SACRAMENTO -- There is a plan in place. For the first time in more than a decade, the Sacramento Kings have found success in developing young players. Buddy Hield and Willie Cauley-Stein have taken major steps forward and De’Aaron Fox looks like a franchise building block in just his second year in the league.

The idea of developing players doesn’t always work, Sacramento can attest to that. There is no blueprint for success that works 100 percent of the time. The Kings have drafted in the lottery every year since 2007 and they have struggled to find players that can stick in the league, let alone on the Kings’ roster.

Head coach Dave Joerger and his staff have plenty of young, high level selections to work with, but at some point, they have to throw players into the fire and see if they can perform.

Rookie Marvin Bagley is the current project the team is working into the rotation. Taken with the second overall selection in the 2018 NBA Draft, the 19-year-old old power forward is still trying to break into the starting lineup. Bagley has all the potential in the world, but the patient approach is something Sacramento used last season with Fox and it’s paying off in his sophomore season.

Fox was the focal point coming into last year, but the Kings added George Hill with the hopes that he would mentor the young point guard. Fox wasn’t given the starting job coming out of camp, it was the veteran who took the lumps as the team got off to a slow start.


“It was definitely a help for me last year, some people don’t see it that way, but I definitely think that George helped me a lot, especially being able to practice against him everyday,” Fox told NBC Sports California.

For the first five games of the 2017-18 season, Fox came off the bench in a reserve roll. He picked up two spot starts with Hill missing games, but it wasn’t until game 15 of the regular season that the former Kentucky star moved into the starting group for good.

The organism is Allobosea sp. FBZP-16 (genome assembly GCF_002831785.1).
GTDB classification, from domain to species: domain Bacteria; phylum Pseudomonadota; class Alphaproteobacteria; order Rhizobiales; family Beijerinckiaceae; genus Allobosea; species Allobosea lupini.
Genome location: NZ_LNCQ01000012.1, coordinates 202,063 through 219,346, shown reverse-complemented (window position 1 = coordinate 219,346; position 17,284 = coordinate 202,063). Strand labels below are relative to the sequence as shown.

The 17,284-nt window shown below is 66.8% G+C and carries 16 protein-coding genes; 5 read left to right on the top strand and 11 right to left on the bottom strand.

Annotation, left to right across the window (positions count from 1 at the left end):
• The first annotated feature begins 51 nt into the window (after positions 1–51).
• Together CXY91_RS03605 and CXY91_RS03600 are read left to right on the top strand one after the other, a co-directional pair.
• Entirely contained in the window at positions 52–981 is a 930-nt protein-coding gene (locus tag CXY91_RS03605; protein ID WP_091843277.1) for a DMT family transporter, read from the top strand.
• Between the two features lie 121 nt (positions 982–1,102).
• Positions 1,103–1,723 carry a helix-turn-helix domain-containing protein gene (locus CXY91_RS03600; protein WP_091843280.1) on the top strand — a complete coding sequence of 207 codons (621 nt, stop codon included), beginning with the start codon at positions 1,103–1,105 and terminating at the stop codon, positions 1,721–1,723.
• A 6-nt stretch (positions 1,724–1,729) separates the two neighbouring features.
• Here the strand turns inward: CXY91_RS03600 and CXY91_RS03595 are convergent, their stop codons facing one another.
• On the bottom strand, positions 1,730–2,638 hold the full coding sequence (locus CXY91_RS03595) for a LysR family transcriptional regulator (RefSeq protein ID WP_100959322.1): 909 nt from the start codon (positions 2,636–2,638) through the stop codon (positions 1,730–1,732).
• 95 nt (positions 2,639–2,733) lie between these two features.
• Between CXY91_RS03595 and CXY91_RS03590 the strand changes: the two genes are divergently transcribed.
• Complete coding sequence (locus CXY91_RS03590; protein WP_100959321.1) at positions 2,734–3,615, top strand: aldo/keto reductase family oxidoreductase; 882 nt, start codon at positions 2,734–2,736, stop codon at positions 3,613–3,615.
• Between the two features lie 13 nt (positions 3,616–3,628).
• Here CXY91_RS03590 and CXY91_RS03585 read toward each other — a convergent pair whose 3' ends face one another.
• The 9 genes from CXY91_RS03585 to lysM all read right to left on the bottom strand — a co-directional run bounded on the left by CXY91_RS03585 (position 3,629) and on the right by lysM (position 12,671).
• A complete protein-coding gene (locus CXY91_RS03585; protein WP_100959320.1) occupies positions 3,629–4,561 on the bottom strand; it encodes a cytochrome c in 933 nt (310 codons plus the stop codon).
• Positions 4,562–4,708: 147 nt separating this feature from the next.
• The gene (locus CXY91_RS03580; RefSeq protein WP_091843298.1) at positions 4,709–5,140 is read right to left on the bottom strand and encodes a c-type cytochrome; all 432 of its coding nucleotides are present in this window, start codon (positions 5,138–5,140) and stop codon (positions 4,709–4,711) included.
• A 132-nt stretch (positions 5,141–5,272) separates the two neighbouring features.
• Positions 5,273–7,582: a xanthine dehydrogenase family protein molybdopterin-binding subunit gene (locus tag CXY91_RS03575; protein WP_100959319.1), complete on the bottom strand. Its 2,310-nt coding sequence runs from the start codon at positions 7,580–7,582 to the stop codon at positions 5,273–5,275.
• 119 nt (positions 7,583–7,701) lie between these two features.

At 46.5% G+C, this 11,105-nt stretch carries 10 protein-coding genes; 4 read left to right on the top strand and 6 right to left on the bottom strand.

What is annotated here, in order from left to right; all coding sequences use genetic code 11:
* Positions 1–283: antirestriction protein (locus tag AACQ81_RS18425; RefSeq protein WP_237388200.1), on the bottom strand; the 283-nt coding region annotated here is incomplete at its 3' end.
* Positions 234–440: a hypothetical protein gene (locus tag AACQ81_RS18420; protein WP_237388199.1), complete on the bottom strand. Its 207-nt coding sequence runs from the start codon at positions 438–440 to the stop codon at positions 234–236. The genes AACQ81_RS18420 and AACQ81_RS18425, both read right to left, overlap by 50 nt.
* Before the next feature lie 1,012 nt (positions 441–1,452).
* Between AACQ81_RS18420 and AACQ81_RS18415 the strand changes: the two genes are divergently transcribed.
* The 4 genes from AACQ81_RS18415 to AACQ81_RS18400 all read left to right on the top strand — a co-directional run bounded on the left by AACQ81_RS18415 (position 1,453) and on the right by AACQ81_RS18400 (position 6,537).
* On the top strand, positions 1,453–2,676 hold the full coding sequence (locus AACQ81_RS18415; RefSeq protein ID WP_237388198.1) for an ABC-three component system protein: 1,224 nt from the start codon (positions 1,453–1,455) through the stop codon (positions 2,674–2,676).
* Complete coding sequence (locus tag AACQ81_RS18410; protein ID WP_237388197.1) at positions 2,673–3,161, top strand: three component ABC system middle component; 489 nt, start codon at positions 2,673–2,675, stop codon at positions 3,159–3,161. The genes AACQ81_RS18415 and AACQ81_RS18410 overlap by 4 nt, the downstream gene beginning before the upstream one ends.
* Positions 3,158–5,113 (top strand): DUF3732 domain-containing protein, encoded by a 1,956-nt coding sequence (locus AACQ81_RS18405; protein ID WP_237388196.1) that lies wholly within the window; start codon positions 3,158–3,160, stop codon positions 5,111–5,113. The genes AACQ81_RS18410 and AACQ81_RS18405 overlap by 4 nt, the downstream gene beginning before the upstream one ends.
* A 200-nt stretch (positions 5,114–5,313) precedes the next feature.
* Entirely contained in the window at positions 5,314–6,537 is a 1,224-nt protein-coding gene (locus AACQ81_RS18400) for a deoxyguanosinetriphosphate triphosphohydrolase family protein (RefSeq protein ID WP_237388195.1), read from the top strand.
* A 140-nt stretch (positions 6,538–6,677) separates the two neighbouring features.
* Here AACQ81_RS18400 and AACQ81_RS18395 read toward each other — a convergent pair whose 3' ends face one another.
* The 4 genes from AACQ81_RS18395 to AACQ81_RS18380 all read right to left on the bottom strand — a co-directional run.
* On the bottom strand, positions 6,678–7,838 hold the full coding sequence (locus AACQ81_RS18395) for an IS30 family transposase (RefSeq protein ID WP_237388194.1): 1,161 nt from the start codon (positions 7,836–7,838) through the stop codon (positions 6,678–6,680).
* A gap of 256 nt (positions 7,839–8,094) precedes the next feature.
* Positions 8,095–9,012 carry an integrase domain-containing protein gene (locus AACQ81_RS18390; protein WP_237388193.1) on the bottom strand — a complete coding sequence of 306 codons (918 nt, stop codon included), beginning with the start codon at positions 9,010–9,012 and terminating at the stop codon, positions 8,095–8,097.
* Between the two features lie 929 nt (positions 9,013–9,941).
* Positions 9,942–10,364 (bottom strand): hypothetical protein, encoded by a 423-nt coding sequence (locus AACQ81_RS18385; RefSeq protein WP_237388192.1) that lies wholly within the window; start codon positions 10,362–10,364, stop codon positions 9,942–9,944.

“It’s just about being ready when your number is called,” Fox said. “I didn’t trip about my role last year. I knew I was young. George was proven. He’d been to the playoffs, played in the big game, so when I came in the game, I just tried to do what they asked me to do.”

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Bagley has watched veteran Nemanja Bjelica start through the first 20 games of the regular season, but eventually, the time may come when he’s elevated to the first team.

“Whatever coach and the rest of the team needs from me, I’m willing to do,” Bagley told NBC Sports California. “I’m just ready when my number’s called and just trying to go out and produce everytime I’m out there on the floor.”

Over his last five games, Bagley has made a huge leap in production. The 6-foot-11 leaper has taken advantage of his opportunities, posting 16 points, 10 rebounds and 1.6 blocks in just under 29 minutes per game. During the stretch, he’s shot 54.4 percent from the field and his aggressive style has led to 5.4 free throw attempts per game.

“I feel like I’m getting better and better,” Bagley said. “It’s coming along. I just can’t wait to develop some more things to add to my game and one day be one of those guys in this league that people know and people look up to and want to be like.”

The Kings have been impressed with Bagley’s maturity for such a young player. They are slowly feeding him more and more as the season moves toward December. 

Before Sunday’s loss to Utah, Coach Joerger pointed to Bagley’s strong family influence off the court for his demeanor and willingness to be patient as he acclimates to the NBA game. 

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“I think that’s a different kind of dude than the dude who’s the oldest of three kids, his family is all hunkered in here to Sacramento,” Joerger said. “They haven’t let his head get big, they just have high character, high-quality family structure.”


Bjelica is helping to space the floor and he is a high basketball IQ player, but it’s only a matter of time before Bagley steals more of the spotlight in Sacramento. The rookie has an incredible motor and unlimited potential. 

“I’m just having fun, man, and not worrying about things that I can’t control,” Bagley said. “It will just stress you out.”

Bagley doesn’t look stressed out at all on the court. The game is slowing down and he’s starting to show teams around the league why he was taken near the top of the draft. Against Utah on Sunday, he posted 18 points and six rebounds. The night before on the road at Golden State, he chipped in 20 points and 17 rebounds.

The Kings have a plan for bringing Bagley along. So far, it’s working out pretty well. The team is competitive and Bagley appears to be building in the same way that Fox did a season ago.